Sunday, 27 March 2016

Hmm -Art? A good thing? You are kidding, right?

Thanks to some half-baked reading about Diderot and the Quarrel Between the Ancient and the Moderns, I have become suspicious of Art. To continue the ridiculous simile introduced by King Tynan of BDSM, if theatre is my lover, it's like finding out that she has a job in marketing for UKIP.

The QBtAatA revolved around methods to assess art - whether, following Aristotle's guidelines, it was better to imitate classical sources (The Ancients), or strive after contemporary styling. Diderot, editor of the Encyclopedia was a Modern. He won, in the end. His influence on Saint Lessing, who coined the word dramaturgy, and Comrade Brecht, makes Diderot the Man. All that relevant theatre - that's his fault.

However, what the Ancients and Moderns shared was a conviction that theatre had a cultural importance, that the kind of plays that are produced reflect and support the values of society. This ought to be a straight 101 course in the Sociology of Theatre - Marx, for example, identifies the economic base (the political system, more or less) as defining the superstructure (culture and that).

The Ancients did far more than claim Greek Tragedy as the Best Tragedy. They recognised that its order (reduced to Aristotle's Unities) reflected a Universal Order, that respect for tradition discouraged revolutionary thought. Happening just before The Enlightenment  (or, perhaps more accurately, as an early skirmish that kicked the whole thing off).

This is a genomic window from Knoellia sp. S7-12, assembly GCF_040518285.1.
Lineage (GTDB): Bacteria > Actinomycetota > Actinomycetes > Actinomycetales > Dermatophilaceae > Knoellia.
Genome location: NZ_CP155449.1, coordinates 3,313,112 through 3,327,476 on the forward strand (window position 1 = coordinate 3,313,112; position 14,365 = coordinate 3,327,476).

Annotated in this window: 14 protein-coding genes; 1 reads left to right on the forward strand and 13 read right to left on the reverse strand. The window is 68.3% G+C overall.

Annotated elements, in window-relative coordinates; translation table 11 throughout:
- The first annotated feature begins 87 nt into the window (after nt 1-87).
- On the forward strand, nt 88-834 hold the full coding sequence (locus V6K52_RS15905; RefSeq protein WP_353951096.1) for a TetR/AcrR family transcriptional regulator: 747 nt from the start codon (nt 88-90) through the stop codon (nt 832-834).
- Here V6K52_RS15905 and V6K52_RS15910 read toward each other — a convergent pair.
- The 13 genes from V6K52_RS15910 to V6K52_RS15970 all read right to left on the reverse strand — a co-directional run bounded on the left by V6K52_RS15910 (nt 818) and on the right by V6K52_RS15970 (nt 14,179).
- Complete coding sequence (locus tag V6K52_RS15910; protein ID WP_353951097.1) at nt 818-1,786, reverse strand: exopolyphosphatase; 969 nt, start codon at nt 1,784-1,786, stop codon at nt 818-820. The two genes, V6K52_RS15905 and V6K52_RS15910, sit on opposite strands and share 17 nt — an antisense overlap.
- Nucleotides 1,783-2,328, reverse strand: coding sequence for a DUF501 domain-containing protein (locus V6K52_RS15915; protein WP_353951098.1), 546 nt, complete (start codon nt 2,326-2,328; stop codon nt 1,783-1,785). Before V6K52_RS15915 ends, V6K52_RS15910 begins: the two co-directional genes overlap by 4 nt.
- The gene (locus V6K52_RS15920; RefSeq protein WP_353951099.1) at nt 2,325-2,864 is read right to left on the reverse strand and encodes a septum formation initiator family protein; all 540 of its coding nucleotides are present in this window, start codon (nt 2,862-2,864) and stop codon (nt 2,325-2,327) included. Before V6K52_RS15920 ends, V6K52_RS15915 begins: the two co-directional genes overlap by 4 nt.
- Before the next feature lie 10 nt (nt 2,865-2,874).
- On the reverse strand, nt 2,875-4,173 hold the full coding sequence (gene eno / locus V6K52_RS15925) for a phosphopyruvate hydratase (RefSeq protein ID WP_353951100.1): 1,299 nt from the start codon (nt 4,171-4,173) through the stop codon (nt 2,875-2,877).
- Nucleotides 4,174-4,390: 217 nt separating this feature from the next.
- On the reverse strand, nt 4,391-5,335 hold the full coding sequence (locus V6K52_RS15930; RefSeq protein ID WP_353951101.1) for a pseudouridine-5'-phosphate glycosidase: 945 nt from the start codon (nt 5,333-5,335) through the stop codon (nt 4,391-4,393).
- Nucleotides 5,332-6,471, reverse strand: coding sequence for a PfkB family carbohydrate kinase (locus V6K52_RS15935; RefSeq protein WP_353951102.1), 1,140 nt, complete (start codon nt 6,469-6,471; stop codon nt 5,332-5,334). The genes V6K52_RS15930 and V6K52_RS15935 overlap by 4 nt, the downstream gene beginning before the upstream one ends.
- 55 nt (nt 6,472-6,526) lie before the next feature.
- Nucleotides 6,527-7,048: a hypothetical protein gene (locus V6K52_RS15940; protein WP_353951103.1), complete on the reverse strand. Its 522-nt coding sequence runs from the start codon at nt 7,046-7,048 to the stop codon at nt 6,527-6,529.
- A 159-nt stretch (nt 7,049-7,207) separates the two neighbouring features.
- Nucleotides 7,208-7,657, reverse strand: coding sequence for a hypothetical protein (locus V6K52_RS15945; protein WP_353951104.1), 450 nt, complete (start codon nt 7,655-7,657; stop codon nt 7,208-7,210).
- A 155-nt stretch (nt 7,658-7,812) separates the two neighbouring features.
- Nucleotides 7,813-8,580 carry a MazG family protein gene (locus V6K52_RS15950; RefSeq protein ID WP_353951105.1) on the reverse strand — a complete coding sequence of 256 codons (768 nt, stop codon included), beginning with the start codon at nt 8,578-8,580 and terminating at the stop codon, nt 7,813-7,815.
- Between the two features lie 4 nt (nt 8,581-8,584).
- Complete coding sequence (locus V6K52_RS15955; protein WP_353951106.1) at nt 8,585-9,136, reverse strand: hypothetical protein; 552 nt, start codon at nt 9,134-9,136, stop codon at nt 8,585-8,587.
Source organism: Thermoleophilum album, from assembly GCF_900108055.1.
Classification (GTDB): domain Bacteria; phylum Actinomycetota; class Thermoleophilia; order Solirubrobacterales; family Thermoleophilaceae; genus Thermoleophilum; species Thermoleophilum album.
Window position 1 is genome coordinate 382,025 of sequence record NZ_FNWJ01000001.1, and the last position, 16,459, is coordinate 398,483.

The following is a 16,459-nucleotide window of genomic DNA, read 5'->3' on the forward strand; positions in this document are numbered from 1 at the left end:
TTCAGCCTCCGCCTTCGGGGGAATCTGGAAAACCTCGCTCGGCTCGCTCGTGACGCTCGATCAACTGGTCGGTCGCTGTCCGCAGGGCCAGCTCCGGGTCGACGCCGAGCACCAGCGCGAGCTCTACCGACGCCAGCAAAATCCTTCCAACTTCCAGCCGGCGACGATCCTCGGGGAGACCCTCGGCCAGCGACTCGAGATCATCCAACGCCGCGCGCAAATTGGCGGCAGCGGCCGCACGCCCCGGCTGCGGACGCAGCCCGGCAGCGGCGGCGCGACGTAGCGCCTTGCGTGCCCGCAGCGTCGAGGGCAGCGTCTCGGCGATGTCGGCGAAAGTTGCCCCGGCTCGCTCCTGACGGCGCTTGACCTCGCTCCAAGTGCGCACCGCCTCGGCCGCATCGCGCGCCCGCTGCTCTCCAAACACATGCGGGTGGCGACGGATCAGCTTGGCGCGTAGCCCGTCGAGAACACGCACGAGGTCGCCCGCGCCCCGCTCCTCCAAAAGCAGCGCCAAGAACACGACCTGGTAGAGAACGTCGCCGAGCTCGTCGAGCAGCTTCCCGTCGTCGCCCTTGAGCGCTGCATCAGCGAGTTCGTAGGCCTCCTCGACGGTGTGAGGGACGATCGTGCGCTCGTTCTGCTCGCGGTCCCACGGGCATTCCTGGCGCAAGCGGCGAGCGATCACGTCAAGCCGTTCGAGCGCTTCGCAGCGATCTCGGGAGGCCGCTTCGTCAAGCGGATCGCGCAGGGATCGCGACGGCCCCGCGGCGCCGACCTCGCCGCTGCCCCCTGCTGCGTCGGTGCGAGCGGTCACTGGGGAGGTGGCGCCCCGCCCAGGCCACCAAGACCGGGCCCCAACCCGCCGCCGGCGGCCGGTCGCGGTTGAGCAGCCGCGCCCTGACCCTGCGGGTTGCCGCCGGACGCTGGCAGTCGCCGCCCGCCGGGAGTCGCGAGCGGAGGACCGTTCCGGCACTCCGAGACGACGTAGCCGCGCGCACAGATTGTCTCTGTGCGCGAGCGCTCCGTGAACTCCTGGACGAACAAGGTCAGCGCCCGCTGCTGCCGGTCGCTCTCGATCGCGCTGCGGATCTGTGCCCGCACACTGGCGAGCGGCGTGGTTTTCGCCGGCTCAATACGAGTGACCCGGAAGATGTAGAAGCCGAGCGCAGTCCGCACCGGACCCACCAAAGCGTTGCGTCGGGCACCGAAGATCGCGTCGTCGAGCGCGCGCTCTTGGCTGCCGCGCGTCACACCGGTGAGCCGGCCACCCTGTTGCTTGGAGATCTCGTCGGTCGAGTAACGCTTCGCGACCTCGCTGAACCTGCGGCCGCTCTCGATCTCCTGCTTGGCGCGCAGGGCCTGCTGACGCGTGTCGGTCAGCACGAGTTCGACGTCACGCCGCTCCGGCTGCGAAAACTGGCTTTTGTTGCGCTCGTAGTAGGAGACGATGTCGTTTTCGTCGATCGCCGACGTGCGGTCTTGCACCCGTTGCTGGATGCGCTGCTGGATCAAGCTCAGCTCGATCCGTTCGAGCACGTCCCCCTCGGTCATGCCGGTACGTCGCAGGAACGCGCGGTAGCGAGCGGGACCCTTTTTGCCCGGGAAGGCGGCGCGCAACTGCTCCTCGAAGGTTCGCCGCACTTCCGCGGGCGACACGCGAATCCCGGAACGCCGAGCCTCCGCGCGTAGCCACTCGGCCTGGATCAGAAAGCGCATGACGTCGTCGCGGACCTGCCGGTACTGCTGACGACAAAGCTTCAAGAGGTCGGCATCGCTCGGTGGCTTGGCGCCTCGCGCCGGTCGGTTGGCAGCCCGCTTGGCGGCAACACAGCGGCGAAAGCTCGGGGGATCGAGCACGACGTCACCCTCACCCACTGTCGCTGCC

They were unapologetic about theatre as propaganda: equally, by the time Diderot got around to writing long justifications of his tedious scripts, he realised that a bourgeois theatre, with a new format known latterly as dram, could encourage different ways of thinking. His plays, which have never been satisfactorily integrated into canon, addressed matters like 'the role of the father'. All worthy issue plays owe their genesis to Diderot's dialogues. Plays dealing with wider, existentialist themes could owe as much to Greek Tragedy.

Of course, the two terms of the ruckus have never been that clear: Euripides was dealing with Athenian politics in The Trojan Women, and Beckett's Endgame speaks to cold-war paranoia, yet both are Aristotlean in format. As Diderot was smart enough t notice, theorists make labels after artists make work. Yet The Quarrel did have Racine storming out of the Academie Francaise when Perrault read a paper about how great the modern age is. Lines were drawn. Corneille's Le Cid, for example, was declared naughty by the Acadamie for not following Aristotle in its structure, even if audiences loved it. 

1 comment :

  1. But if dramatists gave the audience what they wanted and nothing else, wouldn't it merely be the rule of the mob?